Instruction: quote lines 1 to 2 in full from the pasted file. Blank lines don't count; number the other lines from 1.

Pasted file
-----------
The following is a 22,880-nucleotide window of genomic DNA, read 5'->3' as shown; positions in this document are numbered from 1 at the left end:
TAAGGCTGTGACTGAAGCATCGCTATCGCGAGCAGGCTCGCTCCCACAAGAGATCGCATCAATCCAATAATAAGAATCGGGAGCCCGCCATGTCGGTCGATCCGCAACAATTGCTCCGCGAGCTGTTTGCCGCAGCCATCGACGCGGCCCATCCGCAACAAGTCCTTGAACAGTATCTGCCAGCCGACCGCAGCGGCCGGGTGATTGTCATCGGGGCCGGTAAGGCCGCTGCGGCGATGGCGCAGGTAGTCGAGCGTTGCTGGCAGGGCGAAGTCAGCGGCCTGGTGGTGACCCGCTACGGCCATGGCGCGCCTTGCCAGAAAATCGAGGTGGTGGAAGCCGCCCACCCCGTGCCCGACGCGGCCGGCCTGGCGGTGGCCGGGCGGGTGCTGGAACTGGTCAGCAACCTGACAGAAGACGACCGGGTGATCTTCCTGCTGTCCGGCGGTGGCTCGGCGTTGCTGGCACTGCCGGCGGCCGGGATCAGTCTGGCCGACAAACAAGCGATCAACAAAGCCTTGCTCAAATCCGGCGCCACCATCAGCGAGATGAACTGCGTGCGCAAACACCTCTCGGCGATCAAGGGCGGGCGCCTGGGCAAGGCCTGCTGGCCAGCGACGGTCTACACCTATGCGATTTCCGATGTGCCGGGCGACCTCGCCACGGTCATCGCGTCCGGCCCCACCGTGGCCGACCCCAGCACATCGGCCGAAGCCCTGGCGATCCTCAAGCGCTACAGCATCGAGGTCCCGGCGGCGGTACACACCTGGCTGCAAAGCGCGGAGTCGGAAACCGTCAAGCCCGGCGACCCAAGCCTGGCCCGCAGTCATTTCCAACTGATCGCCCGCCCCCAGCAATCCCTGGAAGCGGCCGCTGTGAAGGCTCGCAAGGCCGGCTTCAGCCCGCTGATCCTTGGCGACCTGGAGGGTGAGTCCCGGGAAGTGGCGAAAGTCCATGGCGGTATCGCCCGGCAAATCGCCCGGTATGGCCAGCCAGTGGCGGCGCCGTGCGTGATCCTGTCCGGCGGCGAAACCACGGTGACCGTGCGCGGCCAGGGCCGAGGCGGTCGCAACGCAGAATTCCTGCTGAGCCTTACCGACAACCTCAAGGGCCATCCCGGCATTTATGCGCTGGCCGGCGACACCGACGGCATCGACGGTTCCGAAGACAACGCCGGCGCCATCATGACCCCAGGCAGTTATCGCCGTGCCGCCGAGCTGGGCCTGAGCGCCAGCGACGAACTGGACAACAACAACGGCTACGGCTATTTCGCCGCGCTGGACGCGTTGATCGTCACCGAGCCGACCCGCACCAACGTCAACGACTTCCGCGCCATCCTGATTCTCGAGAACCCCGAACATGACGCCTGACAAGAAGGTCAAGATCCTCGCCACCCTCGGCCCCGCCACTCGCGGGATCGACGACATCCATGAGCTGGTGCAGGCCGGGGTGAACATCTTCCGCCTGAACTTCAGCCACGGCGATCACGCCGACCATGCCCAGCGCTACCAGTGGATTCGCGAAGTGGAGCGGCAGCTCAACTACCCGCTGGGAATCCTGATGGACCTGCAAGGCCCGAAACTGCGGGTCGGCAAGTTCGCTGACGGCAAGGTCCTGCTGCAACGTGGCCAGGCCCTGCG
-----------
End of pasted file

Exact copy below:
The following is a 22,880-nucleotide window of genomic DNA, read 5'->3' as shown; positions in this document are numbered from 1 at the left end:
TAAGGCTGTGACTGAAGCATCGCTATCGCGAGCAGGCTCGCTCCCACAAGAGATCGCATCAATCCAATAATAAGAATCGGGAGCCCGCCATGTCGGTCGATCCGCAACAATTGCTCCGCGAGCTGTTTGCCGCAGCCATCGACGCGGCCCATCCGCAACAAGTCCTTGAACAGTATCTGCCAGCCGACCGCAGCGGCCGGGTGATTGTCATCGGGGCCGGTAAGGCCGCTGCGGCGATGGCGCAGGTAGTCGAGCGTTGCTGGCAGGGCGAAGTCAGCGGCCTGGTGGTGACCCGCTACGGCCATGGCGCGCCTTGCCAGAAAATCGAGGTGGTGGAAGCCGCCCACCCCGTGCCCGACGCGGCCGGCCTGGCGGTGGCCGGGCGGGTGCTGGAACTGGTCAGCAACCTGACAGAAGACGACCGGGTGATCTTCCTGCTGTCCGGCGGTGGCTCGGCGTTGCTGGCACTGCCGGCGGCCGGGATCAGTCTGGCCGACAAACAAGCGATCAACAAAGCCTTGCTCAAATCCGGCGCCACCATCAGCGAGATGAACTGCGTGCGCAAACACCTCTCGGCGATCAAGGGCGGGCGCCTGGGCAAGGCCTGCTGGCCAGCGACGGTCTACACCTATGCGATTTCCGATGTGCCGGGCGACCTCGCCACGGTCATCGCGTCCGGCCCCACCGTGGCCGACCCCAGCACATCGGCCGAAGCCCTGGCGATCCTCAAGCGCTACAGCATCGAGGTCCCGGCGGCGGTACACACCTGGCTGCAAAGCGCGGAGTCGGAAACCGTCAAGCCCGGCGACCCAAGCCTGGCCCGCAGTCATTTCCAACTGATCGCCCGCCCCCAGCAATCCCTGGAAGCGGCCGCTGTGAAGGCTCGCAAGGCCGGCTTCAGCCCGCTGATCCTTGGCGACCTGGAGGGTGAGTCCCGGGAAGTGGCGAAAGTCCATGGCGGTATCGCCCGGCAAATCGCCCGGTATGGCCAGCCAGTGGCGGCGCCGTGCGTGATCCTGTCCGGCGGCGAAACCACGGTGACCGTGCGCGGCCAGGGCCGAGGCGGTCGCAACGCAGAATTCCTGCTGAGCCTTACCGACAACCTCAAGGGCCATCCCGGCATTTATGCGCTGGCCGGCGACACCGACGGCATCGACGGTTCCGAAGACAACGCCGGCGCCATCATGACCCCAGGCAGTTATCGCCGTGCCGCCGAGCTGGGCCTGAGCGCCAGCGACGAACTGGACAACAACAACGGCTACGGCTATTTCGCCGCGCTGGACGCGTTGATCGTCACCGAGCCGACCCGCACCAACGTCAACGACTTCCGCGCCATCCTGATTCTCGAGAACCCCGAACATGACGCCTGACAAGAAGGTCAAGATCCTCGCCACCCTCGGCCCCGCCACTCGCGGGATCGACGACATCCATGAGCTGGTGCAGGCCGGGGTGAACATCTTCCGCCTGAACTTCAGCCACGGCGATCACGCCGACCATGCCCAGCGCTACCAGTGGATTCGCGAAGTGGAGCGGCAGCTCAACTACCCGCTGGGAATCCTGATGGACCTGCAAGGCCCGAAACTGCGGGTCGGCAAGTTCGCTGACGGCAAGGTCCTGCTGCAACGTGGCCAGGCCCTGCG